Cysts in the Skene’s gland (the gland plays a role in squirtin) occasionally happen [5].

Cysts are generally benign [6]; although, having one in this location may be quite uncomfortable.

  1. NORMAL AND ABNORMAL LYMPH NODES

Lymph nodes are glands in the lymphatic system, which helps your immune system work correctly, and they’re located in the neck and groin. Lymph nodes can become swollen when your body is fighting an infection. If you’ve ever had swelling around your neck or ears when you had a cold, then you’re familiar with lymph glands.

The infections that cause lymph node swelling vary and even medications can cause lymphatic swelling. The common cold is caused by a virus, but cancer can trigger swelling of your lymph glands [7] [8] while your body tries to fight it off. Lymphoma and leukemia specifically are known for causing inflammation. Crohn’s disease of the vulva is another potential cause [9].

Any conditions that cause the lymph nodes to become blocked and behave irregularly can also cause vulvar swelling. So swelling can be a symptom of a properly functioning lymphatic system and one that’s gone a bit wonky. However, vagina swelling is typically not because of something as drastic as cancer, so don’t freak out!

  1. YEAST INFECTIONS

Most people think of yeast infection symptoms such as discharge and odor. Those are two of the most common symptoms. However, vaginal swelling is a sign you might miss when you’re dealing with more obvious symptoms.

Yeast infections are quite common and can be treated with medication. We recommend seeing a doctor if you suspect you have a yeast infection that doesn’t heal up on it’s own. But beware that you can pass a yeast infection to your partner, and he can pass it back to you. So you should probably wait to have sex until it’s passed. 

  1. TRICHOMONAS VAGINITIS

Another type of infection that can lead to a swollen – and itchy – vagina is trich, an infection that’s sexually-transmitted. Trich is typically accompanied by an unpleasant discharge. Your doctor will prescribe antibiotics to deal with the infection and remedy the swelling it causes.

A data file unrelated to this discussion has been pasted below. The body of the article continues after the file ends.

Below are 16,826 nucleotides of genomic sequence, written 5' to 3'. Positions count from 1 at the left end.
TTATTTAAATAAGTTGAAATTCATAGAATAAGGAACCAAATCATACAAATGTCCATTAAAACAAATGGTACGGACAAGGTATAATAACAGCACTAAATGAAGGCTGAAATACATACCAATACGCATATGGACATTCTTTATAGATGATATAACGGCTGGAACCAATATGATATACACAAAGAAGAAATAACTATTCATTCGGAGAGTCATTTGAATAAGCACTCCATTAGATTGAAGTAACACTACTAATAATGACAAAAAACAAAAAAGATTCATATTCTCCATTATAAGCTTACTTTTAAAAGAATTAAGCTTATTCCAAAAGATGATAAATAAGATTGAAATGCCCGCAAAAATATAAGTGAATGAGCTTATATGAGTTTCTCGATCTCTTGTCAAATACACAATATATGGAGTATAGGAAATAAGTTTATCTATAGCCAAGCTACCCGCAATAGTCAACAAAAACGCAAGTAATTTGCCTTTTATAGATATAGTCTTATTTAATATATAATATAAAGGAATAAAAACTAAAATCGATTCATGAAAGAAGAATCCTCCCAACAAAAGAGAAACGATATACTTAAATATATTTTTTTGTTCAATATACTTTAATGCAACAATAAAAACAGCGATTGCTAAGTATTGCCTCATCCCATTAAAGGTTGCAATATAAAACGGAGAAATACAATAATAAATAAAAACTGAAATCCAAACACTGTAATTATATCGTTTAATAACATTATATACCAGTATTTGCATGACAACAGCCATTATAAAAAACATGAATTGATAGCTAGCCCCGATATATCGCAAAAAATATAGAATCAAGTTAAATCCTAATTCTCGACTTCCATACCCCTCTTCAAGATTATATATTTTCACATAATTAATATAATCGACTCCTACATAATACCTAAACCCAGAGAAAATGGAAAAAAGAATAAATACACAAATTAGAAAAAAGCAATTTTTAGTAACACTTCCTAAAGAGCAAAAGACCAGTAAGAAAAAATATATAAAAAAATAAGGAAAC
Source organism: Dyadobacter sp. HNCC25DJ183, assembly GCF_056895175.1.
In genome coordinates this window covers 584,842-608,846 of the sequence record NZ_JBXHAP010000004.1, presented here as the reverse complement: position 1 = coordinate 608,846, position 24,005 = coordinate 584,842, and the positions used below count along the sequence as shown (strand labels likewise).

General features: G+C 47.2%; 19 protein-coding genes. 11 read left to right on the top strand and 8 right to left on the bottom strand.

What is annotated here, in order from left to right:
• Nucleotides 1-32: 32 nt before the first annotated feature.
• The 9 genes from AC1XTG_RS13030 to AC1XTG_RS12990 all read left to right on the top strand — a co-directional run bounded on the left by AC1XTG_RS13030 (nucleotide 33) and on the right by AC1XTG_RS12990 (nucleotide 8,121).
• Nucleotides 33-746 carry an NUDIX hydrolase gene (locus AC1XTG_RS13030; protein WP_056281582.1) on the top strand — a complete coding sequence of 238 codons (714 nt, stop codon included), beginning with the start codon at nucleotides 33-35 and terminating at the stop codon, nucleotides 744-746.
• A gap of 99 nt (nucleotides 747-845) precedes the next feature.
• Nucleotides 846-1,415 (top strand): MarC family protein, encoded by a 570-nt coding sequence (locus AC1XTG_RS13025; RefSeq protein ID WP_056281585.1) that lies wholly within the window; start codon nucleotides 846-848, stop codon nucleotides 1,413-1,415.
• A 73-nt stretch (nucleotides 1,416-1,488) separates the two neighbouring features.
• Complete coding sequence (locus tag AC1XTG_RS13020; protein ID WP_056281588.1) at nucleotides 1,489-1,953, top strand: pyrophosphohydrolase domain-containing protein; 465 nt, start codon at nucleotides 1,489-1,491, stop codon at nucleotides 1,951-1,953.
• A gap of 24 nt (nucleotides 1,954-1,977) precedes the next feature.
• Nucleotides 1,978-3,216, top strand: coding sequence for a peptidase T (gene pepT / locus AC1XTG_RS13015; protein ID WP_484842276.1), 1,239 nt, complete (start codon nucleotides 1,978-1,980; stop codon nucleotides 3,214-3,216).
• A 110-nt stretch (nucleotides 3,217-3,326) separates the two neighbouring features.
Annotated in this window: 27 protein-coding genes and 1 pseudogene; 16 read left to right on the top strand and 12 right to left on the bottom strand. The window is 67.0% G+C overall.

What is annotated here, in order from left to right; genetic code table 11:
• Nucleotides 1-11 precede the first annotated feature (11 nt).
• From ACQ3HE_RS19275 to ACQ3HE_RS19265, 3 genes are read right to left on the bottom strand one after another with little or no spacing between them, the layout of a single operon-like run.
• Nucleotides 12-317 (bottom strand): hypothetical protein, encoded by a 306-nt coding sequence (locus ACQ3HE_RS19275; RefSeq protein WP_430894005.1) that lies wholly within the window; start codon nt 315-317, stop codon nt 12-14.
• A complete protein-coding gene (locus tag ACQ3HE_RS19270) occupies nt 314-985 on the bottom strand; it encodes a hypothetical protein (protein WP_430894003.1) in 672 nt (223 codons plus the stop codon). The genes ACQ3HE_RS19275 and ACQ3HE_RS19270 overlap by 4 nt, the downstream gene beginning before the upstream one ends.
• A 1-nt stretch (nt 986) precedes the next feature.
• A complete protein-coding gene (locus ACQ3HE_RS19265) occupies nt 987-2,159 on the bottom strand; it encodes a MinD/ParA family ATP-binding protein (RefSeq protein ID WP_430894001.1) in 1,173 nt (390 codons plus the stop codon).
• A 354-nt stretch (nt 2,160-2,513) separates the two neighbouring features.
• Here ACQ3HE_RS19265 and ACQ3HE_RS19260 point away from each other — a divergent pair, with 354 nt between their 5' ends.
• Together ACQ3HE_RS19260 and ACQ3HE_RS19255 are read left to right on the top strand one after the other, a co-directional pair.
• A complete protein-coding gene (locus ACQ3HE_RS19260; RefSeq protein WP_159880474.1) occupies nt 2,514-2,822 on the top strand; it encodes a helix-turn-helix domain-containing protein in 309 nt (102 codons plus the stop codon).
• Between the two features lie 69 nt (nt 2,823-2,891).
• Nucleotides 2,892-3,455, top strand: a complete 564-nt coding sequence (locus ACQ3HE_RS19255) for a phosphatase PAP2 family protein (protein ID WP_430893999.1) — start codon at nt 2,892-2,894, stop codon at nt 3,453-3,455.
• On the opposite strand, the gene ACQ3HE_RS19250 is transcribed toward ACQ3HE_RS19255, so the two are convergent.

1. PREGNANCY

Did you know pregnancy can also cause a swollen vagina? The entire area fills with blood. One bonus? It becomes more sensitive.

But sometimes that sensitivity might be unpleasant. What used to feel good might be too intense. Imagine the hyper-sensitivity of your clitoris after orgasm and extend it to the rest of your vulva!

It’s not just blood flow that’s increased in the area. Your lymphatic system (remember that from above?) also tends to work overtime, leading to more swelling [10]. Major vulval edema isn’t as common, and it can cause issues during your pregnancy [11].

TREATING YOUR SWOLLEN VAGINA

What should you do if you’ve got a swollen vulva? After reading the list above, you might have an idea of what it is. That helps direct you to the resolution.

For example, if it’s from arousal, you don’t need to do anything about it. Enjoy it or, if you’re not in a position to do anything about it, wait it out. This, too, shall pass.

For cysts and infections, seek help from your doctor. This is especially true if you have a fever at the same time.

Less serious concerns such as a mild reaction or razor bump can be remedied with ice, which reduces swelling. Pain medications such as aspirin or ibuprofen can help to reduce the swelling too. Treating an ingrown hair with a warm compress can expedite the process and offer pain relief.

Wear loose clothing that’s comfortable and breathable. Keep sweat from the area. Ease up on exercising if it’s going to irritate the area further.

Extreme swelling can make it difficult to urinate because your urethra is part of your vulva.

If you suspect that your swollen vagina was caused by a chemical recently introduced into your life, remove those chemicals.  Stop using laundry detergents, douches, and even soaps to determine which one is interacting with your body.

Remember that your vagina is self-cleaning, so you don’t need – and shouldn’t use – soap internally. This can lead to a bacterial infection or other pH imbalance. A water rinse is enough, and you should only use a gentle cleanser around your vulva.

If you’re worried about vulva swelling after reading this, try the DIY tips above to relieve discomfort. If after a few days the swelling doesn’t let up, it never hurts to contact your doctor.


Leave a comment